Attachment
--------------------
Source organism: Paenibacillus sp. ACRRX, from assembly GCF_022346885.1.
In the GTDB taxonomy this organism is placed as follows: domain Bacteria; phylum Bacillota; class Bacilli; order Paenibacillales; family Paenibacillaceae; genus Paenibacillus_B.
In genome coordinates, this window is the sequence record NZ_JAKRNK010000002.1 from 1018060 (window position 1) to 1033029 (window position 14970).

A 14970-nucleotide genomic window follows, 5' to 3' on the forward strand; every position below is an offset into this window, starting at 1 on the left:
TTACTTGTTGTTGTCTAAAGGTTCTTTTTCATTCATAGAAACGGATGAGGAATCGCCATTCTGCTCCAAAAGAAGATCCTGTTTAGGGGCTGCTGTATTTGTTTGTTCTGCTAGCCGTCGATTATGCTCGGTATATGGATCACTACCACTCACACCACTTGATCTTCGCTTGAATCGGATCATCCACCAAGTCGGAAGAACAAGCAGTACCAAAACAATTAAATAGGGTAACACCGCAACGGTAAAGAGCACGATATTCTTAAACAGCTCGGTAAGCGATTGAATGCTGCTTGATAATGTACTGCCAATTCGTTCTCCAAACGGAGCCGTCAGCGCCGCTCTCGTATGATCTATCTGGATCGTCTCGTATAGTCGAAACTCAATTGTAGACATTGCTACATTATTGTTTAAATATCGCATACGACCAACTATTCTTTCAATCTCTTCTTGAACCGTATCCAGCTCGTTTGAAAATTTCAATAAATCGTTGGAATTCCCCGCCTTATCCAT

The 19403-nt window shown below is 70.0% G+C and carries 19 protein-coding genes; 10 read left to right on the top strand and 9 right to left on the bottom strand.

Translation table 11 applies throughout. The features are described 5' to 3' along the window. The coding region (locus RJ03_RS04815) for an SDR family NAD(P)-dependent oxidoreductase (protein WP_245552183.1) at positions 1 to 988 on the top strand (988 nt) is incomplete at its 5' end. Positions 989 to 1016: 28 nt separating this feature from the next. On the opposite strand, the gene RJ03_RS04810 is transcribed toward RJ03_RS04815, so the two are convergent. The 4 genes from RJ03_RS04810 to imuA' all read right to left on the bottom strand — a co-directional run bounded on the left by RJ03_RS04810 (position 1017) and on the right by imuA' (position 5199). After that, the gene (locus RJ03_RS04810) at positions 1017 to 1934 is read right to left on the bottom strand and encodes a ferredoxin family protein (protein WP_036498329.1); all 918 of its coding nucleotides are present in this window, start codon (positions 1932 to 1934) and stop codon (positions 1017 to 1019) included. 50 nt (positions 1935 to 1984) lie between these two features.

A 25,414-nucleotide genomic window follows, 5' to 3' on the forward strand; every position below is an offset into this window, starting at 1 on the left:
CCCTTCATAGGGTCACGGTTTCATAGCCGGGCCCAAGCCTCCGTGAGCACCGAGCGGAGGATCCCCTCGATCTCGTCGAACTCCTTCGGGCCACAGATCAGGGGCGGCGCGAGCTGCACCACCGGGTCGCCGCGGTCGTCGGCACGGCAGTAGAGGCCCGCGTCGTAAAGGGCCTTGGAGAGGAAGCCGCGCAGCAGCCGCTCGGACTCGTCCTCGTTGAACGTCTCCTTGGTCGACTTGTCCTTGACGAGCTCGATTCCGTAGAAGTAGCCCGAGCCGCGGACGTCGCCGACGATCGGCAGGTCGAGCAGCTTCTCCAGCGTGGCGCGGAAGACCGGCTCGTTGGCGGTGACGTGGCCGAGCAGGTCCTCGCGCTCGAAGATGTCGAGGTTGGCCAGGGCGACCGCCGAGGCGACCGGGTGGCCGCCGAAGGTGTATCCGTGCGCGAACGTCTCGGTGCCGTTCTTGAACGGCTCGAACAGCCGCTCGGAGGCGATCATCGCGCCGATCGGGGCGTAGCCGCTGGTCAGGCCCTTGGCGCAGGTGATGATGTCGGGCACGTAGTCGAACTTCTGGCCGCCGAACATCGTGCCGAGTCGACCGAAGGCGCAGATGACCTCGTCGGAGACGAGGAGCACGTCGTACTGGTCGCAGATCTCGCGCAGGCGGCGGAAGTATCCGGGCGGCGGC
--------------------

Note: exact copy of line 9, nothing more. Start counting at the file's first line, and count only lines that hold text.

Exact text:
CCCTTCATAGGGTCACGGTTTCATAGCCGGGCCCAAGCCTCCGTGAGCACCGAGCGGAGGATCCCCTCGATCTCGTCGAACTCCTTCGGGCCACAGATCAGGGGCGGCGCGAGCTGCACCACCGGGTCGCCGCGGTCGTCGGCACGGCAGTAGAGGCCCGCGTCGTAAAGGGCCTTGGAGAGGAAGCCGCGCAGCAGCCGCTCGGACTCGTCCTCGTTGAACGTCTCCTTGGTCGACTTGTCCTTGACGAGCTCGATTCCGTAGAAGTAGCCCGAGCCGCGGACGTCGCCGACGATCGGCAGGTCGAGCAGCTTCTCCAGCGTGGCGCGGAAGACCGGCTCGTTGGCGGTGACGTGGCCGAGCAGGTCCTCGCGCTCGAAGATGTCGAGGTTGGCCAGGGCGACCGCCGAGGCGACCGGGTGGCCGCCGAAGGTGTATCCGTGCGCGAACGTCTCGGTGCCGTTCTTGAACGGCTCGAACAGCCGCTCGGAGGCGATCATCGCGCCGATCGGGGCGTAGCCGCTGGTCAGGCCCTTGGCGCAGGTGATGATGTCGGGCACGTAGTCGAACTTCTGGCCGCCGAACATCGTGCCGAGTCGACCGAAGGCGCAGATGACCTCGTCGGAGACGAGGAGCACGTCGTACTGGTCGCAGATCTCGCGCAGGCGGCGGAAGTATCCGGGCGGCGGC